05 May, 2020
This is an addendum to our article "Registered Providers - are E-signatures a valid option as a contingency for COVID-19?" published 20 March 2020, particularly in respect of execution of transfer and other dispositionary deeds further to Land Registry's guidance published 04 May 2020.
With effect from 4 May 2020, HM Land Registry introduced the 'Mercury Signing Approach' for executing deeds. This involves the signature page of the transfer or dispositionary deed to be signed in pen and physically witnessed by a person (the signature still CANNOT be witnessed via a video call).
The signed execution page is then captured with a scanner or camera in a PDF, JPEG or other suitable format. The final agreed copy of the transfer or dispositionary deed along with a copy of the signed signature page is then emailed by each party to their conveyancer / solicitor.
This approach is based on the principle advocated by the Law Society and subsequently the Law Commission in the report entitled "Electronic execution of documents", published in September 2019 in circumstances where the parties where not all present on completion of a transaction.
Until further notice, the Land Registry will accept a transfer or other dispositionary deed (for the purposes of registration) signed in accordance with the 'Mercury Signing Approach'. This involves the following steps to be taken:
Final agreed copies of the transfer / dispositionary deed are emailed to each party by their respective conveyancer.
Each party prints the signature page only.
Each party signs the signature page in the physical presence of a witness.
The witness signs the signature page.
The final agreed copy of the transfer / dispositionary deed along with the copy of the signed signature page (pdf / jpeg /other suitable format) is emailed by each party to their respective conveyancer (this must be done in a single email).
The conveyancing transaction is completed.
The conveyancer applies to register the disposition and includes with the application, the final agreed copy of the transfer along with the signed signature page (this must be in a single document).
The application is processed by the Land Registry following the standard operating procedure.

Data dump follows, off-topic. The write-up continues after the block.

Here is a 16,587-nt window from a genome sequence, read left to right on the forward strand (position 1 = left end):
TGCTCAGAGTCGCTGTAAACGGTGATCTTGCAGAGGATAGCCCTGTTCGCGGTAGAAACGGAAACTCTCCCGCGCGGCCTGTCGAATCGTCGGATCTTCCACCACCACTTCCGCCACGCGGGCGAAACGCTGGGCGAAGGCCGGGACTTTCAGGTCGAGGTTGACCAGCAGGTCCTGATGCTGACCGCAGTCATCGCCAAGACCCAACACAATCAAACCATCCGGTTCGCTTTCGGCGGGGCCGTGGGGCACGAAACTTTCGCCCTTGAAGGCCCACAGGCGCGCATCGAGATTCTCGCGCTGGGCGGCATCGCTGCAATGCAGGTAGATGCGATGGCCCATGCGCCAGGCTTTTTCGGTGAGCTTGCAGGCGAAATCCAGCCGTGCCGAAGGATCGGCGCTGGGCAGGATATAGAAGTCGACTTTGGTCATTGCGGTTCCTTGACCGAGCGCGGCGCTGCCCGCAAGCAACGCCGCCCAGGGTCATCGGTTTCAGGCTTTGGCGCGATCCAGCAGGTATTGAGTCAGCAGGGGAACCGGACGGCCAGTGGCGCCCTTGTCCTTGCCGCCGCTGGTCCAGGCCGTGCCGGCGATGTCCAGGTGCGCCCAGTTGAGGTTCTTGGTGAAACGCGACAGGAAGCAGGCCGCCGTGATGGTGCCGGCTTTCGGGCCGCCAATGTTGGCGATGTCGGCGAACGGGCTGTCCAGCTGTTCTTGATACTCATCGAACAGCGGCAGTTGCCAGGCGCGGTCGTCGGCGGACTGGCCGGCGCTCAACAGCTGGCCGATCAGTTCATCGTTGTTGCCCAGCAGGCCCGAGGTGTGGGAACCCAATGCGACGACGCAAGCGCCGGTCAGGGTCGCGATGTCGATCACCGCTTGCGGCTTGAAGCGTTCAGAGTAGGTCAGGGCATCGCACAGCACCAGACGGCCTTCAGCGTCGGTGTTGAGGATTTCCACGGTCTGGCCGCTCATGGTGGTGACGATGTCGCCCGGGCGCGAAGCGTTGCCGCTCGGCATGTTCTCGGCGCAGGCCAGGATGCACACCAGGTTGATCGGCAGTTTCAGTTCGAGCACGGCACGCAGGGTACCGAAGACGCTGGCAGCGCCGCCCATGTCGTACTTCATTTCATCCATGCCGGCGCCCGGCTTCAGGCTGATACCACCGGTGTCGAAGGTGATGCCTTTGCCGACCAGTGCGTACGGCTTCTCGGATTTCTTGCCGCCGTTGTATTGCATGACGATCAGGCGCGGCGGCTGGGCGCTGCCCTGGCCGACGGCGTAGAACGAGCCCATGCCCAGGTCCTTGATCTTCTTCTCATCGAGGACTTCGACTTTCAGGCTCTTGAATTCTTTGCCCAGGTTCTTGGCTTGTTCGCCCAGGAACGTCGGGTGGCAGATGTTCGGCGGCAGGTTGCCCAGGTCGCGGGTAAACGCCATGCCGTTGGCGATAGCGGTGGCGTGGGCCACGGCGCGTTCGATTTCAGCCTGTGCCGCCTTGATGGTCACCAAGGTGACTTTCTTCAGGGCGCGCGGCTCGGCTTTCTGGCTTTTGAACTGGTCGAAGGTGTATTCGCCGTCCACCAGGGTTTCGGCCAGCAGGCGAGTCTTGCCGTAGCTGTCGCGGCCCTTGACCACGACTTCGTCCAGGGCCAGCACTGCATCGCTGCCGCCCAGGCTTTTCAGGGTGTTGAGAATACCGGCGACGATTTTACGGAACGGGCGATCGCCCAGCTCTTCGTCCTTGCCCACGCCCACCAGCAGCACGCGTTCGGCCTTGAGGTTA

The Law Society welcomes the new development and is of the view that the changes are likely to ease pressure on the housing market, although it must be noted that this is a temporary measure and may be repealed by the Land Registry at any time.
In relation to execution of deeds, it is important to note that the parties' respective conveyancers will clearly need to agree to the 'Mercury Signing Approach' before beginning the process as outlined above.
The combining of the final agreed version of the transfer / dispositionary deed and signature pages as outlined in STEP 7 above may be done by either electronically combining the document or printing out the pages of both documents and then physically combining and scanning them in as a single document. The aim behind this is to speed up the registration process.
The signatories must still ensure that they are familiar with and adhere to the specific requirements as set out in their respective constitutions / rules in relation to executing deeds.
The witnessing of the signature is required in exactly the same way as it has been prior to the revised guidance for any document to constitute a deed. The signature must still be in pen and witnessed in person. The witnessing CANNOT take place via a video call, which is proving the difficult element for Registered Providers (particularly those utilising seals) under the current lockdown situation.
Our Housing & Regeneration Team really is a one-stop shop with experts in all aspects of law relevant to the sector. For advice and/or more information please contact Jennifer Hankinson via email on Jennifer Hankinson or call 01254 222 417 or contact Andrea James on firstname.lastname@example.org or call 01772 220 206. Alternatively send any question through to Forbes Solicitors via our online Contact Form.